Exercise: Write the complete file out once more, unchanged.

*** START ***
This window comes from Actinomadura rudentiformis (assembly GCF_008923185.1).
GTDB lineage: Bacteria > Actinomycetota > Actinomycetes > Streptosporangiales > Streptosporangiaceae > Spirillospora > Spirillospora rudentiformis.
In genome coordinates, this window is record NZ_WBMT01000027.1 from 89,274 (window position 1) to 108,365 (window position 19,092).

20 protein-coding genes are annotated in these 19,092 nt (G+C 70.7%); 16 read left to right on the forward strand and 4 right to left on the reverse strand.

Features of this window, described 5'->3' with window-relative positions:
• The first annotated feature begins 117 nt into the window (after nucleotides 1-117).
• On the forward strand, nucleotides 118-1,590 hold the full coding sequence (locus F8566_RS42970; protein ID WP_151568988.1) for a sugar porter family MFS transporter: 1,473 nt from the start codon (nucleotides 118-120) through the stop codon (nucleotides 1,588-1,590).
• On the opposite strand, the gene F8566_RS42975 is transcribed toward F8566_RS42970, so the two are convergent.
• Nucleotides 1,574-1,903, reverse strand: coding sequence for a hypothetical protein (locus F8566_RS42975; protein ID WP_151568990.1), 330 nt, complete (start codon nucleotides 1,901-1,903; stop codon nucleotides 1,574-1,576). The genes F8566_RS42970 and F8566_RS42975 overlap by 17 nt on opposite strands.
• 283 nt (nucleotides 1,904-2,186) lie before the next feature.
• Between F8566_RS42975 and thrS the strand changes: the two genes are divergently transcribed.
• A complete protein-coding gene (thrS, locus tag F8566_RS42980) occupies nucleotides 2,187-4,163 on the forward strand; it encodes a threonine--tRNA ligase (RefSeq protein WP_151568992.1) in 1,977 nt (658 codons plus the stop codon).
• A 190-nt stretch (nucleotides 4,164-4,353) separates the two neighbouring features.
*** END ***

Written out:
This window comes from Actinomadura rudentiformis (assembly GCF_008923185.1).
GTDB lineage: Bacteria > Actinomycetota > Actinomycetes > Streptosporangiales > Streptosporangiaceae > Spirillospora > Spirillospora rudentiformis.
In genome coordinates, this window is record NZ_WBMT01000027.1 from 89,274 (window position 1) to 108,365 (window position 19,092).

20 protein-coding genes are annotated in these 19,092 nt (G+C 70.7%); 16 read left to right on the forward strand and 4 right to left on the reverse strand.

Features of this window, described 5'->3' with window-relative positions:
• The first annotated feature begins 117 nt into the window (after nucleotides 1-117).
• On the forward strand, nucleotides 118-1,590 hold the full coding sequence (locus F8566_RS42970; protein ID WP_151568988.1) for a sugar porter family MFS transporter: 1,473 nt from the start codon (nucleotides 118-120) through the stop codon (nucleotides 1,588-1,590).
• On the opposite strand, the gene F8566_RS42975 is transcribed toward F8566_RS42970, so the two are convergent.
• Nucleotides 1,574-1,903, reverse strand: coding sequence for a hypothetical protein (locus F8566_RS42975; protein ID WP_151568990.1), 330 nt, complete (start codon nucleotides 1,901-1,903; stop codon nucleotides 1,574-1,576). The genes F8566_RS42970 and F8566_RS42975 overlap by 17 nt on opposite strands.
• 283 nt (nucleotides 1,904-2,186) lie before the next feature.
• Between F8566_RS42975 and thrS the strand changes: the two genes are divergently transcribed.
• A complete protein-coding gene (thrS, locus tag F8566_RS42980) occupies nucleotides 2,187-4,163 on the forward strand; it encodes a threonine--tRNA ligase (RefSeq protein WP_151568992.1) in 1,977 nt (658 codons plus the stop codon).
• A 190-nt stretch (nucleotides 4,164-4,353) separates the two neighbouring features.